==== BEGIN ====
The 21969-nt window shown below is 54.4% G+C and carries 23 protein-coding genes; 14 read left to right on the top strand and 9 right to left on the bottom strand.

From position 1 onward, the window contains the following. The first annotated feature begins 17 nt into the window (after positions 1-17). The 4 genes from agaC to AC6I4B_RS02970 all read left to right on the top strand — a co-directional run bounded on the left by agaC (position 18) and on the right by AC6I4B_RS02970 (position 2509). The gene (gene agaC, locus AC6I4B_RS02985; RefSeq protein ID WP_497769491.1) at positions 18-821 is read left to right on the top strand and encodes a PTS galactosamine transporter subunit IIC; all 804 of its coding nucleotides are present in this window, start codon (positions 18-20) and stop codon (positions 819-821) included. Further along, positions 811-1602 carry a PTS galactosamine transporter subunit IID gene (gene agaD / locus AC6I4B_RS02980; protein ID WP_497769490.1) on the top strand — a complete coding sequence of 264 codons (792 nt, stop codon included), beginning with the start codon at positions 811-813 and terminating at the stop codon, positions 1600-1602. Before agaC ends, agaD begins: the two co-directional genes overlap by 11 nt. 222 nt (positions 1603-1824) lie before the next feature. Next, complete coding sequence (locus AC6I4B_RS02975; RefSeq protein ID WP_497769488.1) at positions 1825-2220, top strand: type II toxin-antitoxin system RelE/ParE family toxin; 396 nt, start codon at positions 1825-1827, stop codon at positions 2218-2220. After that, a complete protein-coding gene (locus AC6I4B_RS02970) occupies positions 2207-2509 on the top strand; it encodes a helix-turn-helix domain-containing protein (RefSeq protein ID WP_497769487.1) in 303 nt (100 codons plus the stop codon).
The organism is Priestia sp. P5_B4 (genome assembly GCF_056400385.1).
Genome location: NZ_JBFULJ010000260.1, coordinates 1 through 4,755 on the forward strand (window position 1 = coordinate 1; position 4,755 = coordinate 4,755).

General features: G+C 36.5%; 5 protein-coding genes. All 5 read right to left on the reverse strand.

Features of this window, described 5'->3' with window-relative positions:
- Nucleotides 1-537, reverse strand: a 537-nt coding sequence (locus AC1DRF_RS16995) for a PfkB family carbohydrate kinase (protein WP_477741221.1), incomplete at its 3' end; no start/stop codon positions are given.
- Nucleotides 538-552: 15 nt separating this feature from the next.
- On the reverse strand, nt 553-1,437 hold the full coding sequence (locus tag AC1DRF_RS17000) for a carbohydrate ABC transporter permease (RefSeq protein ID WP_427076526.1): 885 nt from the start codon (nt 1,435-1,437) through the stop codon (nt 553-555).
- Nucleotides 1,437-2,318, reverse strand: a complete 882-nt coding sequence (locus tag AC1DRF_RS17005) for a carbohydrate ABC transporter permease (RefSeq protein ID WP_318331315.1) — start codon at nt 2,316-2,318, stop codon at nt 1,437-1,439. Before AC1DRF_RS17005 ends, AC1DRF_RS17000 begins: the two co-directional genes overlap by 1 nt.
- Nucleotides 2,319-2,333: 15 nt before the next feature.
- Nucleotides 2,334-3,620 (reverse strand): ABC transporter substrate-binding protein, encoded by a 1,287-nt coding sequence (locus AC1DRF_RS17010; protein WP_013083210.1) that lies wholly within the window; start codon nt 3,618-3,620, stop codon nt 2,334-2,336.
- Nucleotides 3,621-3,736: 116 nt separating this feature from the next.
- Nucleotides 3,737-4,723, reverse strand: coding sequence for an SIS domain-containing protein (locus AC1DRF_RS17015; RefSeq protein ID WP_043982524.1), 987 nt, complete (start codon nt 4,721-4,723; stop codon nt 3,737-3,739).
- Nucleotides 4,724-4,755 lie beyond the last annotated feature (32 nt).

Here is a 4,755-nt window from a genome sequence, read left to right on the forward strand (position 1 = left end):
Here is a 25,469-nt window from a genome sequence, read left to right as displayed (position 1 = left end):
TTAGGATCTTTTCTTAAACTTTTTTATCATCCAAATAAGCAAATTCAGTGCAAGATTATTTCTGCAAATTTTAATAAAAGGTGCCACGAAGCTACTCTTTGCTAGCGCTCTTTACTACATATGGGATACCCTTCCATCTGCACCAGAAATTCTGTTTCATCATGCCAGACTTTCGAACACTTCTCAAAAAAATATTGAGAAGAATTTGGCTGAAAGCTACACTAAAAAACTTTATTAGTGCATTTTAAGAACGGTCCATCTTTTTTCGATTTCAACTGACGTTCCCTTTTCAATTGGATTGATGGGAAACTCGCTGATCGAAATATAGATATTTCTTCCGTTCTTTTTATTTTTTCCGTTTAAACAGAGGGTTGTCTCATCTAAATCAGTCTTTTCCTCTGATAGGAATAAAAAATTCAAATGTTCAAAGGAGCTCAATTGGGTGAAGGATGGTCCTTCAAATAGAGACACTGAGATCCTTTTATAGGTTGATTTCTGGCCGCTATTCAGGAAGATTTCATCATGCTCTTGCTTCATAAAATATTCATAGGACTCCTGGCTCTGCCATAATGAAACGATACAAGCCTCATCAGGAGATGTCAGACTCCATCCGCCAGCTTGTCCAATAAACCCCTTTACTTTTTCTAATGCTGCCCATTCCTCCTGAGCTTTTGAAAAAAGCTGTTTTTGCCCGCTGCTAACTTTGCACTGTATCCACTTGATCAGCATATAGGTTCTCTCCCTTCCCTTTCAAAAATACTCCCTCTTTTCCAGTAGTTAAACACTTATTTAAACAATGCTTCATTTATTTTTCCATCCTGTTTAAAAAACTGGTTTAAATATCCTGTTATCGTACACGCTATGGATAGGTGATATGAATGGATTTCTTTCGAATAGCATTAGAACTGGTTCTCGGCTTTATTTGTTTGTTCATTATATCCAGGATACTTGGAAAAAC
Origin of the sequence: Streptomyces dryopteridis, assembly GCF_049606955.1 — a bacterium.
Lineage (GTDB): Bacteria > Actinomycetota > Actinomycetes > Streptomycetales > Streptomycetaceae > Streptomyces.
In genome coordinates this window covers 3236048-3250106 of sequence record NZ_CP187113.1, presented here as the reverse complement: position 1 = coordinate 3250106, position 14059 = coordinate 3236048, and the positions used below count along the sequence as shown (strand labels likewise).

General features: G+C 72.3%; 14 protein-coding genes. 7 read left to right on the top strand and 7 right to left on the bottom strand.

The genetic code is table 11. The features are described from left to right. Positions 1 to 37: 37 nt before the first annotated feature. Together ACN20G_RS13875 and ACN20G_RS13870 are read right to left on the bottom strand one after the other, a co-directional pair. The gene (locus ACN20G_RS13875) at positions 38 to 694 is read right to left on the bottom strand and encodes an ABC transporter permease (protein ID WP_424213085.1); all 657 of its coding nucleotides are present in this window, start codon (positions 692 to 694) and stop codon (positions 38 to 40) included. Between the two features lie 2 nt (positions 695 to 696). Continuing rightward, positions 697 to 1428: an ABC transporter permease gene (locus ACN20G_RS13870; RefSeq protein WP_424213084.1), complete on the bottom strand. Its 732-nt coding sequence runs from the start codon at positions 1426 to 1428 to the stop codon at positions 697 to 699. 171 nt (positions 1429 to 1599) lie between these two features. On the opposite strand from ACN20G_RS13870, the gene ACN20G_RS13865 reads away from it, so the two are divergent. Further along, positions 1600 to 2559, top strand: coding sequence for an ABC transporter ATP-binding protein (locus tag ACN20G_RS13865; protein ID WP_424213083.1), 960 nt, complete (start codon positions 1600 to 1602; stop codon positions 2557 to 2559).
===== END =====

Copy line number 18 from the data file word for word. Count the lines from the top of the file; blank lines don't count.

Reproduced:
TTAGGATCTTTTCTTAAACTTTTTTATCATCCAAATAAGCAAATTCAGTGCAAGATTATTTCTGCAAATTTTAATAAAAGGTGCCACGAAGCTACTCTTTGCTAGCGCTCTTTACTACATATGGGATACCCTTCCATCTGCACCAGAAATTCTGTTTCATCATGCCAGACTTTCGAACACTTCTCAAAAAAATATTGAGAAGAATTTGGCTGAAAGCTACACTAAAAAACTTTATTAGTGCATTTTAAGAACGGTCCATCTTTTTTCGATTTCAACTGACGTTCCCTTTTCAATTGGATTGATGGGAAACTCGCTGATCGAAATATAGATATTTCTTCCGTTCTTTTTATTTTTTCCGTTTAAACAGAGGGTTGTCTCATCTAAATCAGTCTTTTCCTCTGATAGGAATAAAAAATTCAAATGTTCAAAGGAGCTCAATTGGGTGAAGGATGGTCCTTCAAATAGAGACACTGAGATCCTTTTATAGGTTGATTTCTGGCCGCTATTCAGGAAGATTTCATCATGCTCTTGCTTCATAAAATATTCATAGGACTCCTGGCTCTGCCATAATGAAACGATACAAGCCTCATCAGGAGATGTCAGACTCCATCCGCCAGCTTGTCCAATAAACCCCTTTACTTTTTCTAATGCTGCCCATTCCTCCTGAGCTTTTGAAAAAAGCTGTTTTTGCCCGCTGCTAACTTTGCACTGTATCCACTTGATCAGCATATAGGTTCTCTCCCTTCCCTTTCAAAAATACTCCCTCTTTTCCAGTAGTTAAACACTTATTTAAACAATGCTTCATTTATTTTTCCATCCTGTTTAAAAAACTGGTTTAAATATCCTGTTATCGTACACGCTATGGATAGGTGATATGAATGGATTTCTTTCGAATAGCATTAGAACTGGTTCTCGGCTTTATTTGTTTGTTCATTATATCCAGGATACTTGGAAAAAC